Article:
from Wiktionary, Creative Commons Attribution/Share-Alike License
- n. The principles of the Jacobins; violent opposition to legitimate government.
from the GNU version of the Collaborative International Dictionary of English
- n. The principles of the Jacobins; violent and factious opposition to legitimate government.
from The Century Dictionary and Cyclopedia
- n. The principles of the Jacobins; unreasonable or violent opposition to orderly government.
from WordNet 3.0 Copyright 2006 by Princeton University. All rights reserved.
- n. the ideology of the most radical element of the French Revolution that instituted the Reign of Terror
I have called Jacobinism, resulting from the effects of a Western education that has been unable to penetrate harmoniously the complicated structure of Chinese character.
His silence in the face of melting icecaps and inundated cities created - exactly as he knew it would - the kind of dissonance that whipped the nation into the frenzy of environmental "Jacobinism" that characterized the 2010s.
His policy was modelled upon the worst of the panic-bred measures by means of which Pitt and his colleagues were seeking to suppress "Jacobinism" in England.
Hamilton begins his defense by decrying the scandal itself, with much denouncing of "Jacobinism" the Jacobins, in France, were fresh in everyone's mind from the disastrous end to the French Revolution -- which was only a few years in the past, when Hamilton wrote this pamphlet.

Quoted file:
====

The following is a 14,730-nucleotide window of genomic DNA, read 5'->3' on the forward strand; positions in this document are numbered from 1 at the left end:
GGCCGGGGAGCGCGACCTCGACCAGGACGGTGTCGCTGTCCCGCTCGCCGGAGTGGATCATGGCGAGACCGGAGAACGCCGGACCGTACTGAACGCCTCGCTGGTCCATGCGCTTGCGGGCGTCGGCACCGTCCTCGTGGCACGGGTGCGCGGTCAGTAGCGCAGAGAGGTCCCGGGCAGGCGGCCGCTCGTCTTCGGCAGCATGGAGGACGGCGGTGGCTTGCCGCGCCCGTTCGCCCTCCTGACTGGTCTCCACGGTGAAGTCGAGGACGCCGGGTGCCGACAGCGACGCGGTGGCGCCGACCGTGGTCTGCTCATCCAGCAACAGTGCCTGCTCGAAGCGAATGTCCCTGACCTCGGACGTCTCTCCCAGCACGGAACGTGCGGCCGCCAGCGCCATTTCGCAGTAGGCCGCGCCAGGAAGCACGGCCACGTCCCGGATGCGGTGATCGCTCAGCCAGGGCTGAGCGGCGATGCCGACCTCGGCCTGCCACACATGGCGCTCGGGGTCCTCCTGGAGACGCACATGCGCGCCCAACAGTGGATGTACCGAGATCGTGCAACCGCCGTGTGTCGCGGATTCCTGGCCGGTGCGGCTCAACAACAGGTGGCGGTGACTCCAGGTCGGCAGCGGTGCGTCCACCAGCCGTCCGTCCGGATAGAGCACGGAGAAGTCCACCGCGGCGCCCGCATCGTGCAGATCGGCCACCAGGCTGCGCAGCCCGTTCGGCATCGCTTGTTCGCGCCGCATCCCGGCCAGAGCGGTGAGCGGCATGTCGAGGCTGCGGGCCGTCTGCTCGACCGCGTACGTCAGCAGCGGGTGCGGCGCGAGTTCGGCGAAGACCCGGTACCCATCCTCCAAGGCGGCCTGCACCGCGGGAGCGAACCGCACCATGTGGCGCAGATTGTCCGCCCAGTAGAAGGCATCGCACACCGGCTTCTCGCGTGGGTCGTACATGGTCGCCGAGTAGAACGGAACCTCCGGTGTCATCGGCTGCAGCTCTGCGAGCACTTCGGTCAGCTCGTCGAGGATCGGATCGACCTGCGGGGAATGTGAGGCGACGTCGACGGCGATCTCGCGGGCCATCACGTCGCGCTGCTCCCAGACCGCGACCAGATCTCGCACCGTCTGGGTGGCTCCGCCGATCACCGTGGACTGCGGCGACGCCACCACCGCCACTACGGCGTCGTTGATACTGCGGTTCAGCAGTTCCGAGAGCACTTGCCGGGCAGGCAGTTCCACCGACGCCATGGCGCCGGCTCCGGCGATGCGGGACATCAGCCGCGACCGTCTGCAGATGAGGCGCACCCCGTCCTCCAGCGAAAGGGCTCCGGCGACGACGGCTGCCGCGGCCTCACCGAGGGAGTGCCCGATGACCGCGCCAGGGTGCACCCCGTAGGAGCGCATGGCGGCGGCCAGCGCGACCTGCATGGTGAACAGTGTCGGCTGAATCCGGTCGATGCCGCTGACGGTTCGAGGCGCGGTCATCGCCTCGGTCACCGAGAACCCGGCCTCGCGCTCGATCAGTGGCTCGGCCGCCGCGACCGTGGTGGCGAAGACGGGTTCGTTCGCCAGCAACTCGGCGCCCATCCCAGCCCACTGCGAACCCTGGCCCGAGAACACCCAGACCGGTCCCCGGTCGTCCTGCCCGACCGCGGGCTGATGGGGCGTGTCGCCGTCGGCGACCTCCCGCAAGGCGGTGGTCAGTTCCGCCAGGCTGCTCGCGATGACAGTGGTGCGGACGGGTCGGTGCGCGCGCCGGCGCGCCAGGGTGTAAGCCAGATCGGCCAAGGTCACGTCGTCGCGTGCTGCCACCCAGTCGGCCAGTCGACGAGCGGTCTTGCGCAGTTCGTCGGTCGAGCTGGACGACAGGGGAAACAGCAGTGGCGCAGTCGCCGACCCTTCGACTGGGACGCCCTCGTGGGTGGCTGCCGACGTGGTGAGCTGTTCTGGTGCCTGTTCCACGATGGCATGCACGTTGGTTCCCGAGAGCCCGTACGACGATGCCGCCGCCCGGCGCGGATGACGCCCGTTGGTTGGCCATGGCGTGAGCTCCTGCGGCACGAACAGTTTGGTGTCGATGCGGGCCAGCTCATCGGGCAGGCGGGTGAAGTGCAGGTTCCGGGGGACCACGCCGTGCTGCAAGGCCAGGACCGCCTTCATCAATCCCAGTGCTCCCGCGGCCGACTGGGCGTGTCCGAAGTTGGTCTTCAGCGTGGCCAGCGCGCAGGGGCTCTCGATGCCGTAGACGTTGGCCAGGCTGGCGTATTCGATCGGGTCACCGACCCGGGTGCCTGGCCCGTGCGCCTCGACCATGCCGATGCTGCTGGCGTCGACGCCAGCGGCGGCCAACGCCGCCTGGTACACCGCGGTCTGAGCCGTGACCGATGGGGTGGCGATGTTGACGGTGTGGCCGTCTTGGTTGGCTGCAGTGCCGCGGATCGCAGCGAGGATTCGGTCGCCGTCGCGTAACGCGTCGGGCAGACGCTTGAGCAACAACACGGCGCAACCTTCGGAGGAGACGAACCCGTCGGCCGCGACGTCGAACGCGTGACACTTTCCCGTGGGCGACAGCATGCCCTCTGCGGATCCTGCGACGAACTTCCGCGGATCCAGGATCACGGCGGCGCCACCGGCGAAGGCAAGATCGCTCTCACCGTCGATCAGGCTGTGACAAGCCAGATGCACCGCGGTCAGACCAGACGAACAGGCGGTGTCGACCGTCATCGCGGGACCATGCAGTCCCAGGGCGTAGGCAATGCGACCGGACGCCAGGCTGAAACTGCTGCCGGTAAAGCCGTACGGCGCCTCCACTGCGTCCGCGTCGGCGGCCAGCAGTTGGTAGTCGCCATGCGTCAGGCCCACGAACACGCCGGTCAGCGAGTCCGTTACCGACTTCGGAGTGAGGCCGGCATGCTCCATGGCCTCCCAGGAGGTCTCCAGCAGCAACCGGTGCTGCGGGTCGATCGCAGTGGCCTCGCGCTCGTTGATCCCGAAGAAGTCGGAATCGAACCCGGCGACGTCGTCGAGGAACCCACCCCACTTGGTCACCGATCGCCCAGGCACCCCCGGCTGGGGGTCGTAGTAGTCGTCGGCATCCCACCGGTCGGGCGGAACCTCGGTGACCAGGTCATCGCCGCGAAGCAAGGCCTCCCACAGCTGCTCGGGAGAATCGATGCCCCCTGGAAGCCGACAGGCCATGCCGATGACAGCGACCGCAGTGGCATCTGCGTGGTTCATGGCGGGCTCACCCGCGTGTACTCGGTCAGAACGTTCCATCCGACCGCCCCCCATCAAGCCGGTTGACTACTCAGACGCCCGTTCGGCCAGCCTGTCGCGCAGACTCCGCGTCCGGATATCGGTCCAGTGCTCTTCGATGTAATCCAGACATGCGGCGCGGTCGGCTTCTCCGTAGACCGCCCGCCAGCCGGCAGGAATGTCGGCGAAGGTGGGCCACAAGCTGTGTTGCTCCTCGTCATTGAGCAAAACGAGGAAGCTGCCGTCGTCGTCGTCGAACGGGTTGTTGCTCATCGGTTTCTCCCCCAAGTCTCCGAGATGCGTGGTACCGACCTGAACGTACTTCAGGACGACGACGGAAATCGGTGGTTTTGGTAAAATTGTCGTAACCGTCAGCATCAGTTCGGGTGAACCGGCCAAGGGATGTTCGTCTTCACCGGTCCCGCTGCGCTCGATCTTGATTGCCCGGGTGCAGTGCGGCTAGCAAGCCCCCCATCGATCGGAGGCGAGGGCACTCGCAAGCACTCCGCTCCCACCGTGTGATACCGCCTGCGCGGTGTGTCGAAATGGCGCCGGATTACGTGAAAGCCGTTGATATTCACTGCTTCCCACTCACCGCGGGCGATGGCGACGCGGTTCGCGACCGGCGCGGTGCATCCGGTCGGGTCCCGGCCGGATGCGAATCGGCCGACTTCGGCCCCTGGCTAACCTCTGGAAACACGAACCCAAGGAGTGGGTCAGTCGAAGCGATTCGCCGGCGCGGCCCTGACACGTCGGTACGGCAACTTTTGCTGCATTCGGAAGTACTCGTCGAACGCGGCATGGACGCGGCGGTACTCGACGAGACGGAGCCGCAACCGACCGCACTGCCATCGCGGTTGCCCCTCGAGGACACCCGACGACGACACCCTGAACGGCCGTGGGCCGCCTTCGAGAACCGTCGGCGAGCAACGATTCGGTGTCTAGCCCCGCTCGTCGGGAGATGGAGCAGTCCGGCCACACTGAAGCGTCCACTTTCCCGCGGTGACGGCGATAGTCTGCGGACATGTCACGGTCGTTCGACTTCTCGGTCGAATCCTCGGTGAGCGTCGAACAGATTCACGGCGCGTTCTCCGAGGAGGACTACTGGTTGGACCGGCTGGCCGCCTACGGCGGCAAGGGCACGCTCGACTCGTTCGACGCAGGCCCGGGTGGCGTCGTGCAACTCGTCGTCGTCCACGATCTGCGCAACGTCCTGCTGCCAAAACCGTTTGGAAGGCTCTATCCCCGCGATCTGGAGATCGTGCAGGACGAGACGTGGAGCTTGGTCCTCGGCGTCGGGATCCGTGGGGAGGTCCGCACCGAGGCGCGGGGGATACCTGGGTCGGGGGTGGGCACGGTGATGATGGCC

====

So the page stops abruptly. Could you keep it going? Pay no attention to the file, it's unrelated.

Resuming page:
Mémoires pour servir à l'histoire du Jacobinism, [Memoirs illustrating the History of Jacobinism]
This odd mix of Tea Party Jacobinism and feminist grievance has become Palin's operating style.
Mémoires pour servir à l'histoire du Jacobinism, [Memoirs illustrating the History of Jacobinism] x
Timothy Dwight, the fervently reactionary and comically pompous head of Yale University, was a strong Federalist supporter who predicted that the accession of Thomas Jefferson to the presidency would lead to "a frenzied dance of Jacobinism."
Jacobinism -- the doctrine of the ultra-radical and anticlerical wing of the French revolutionary movement -- was as much of an ogre to eighteenth and nineteenth century conservatives as socialism and communism were their latter-day counterparts.
If you talk to any policeman or civil servant off the record, you will find levels of resentment, disillusionment and Jacobinism that the classical anarchists could only have dreamed of.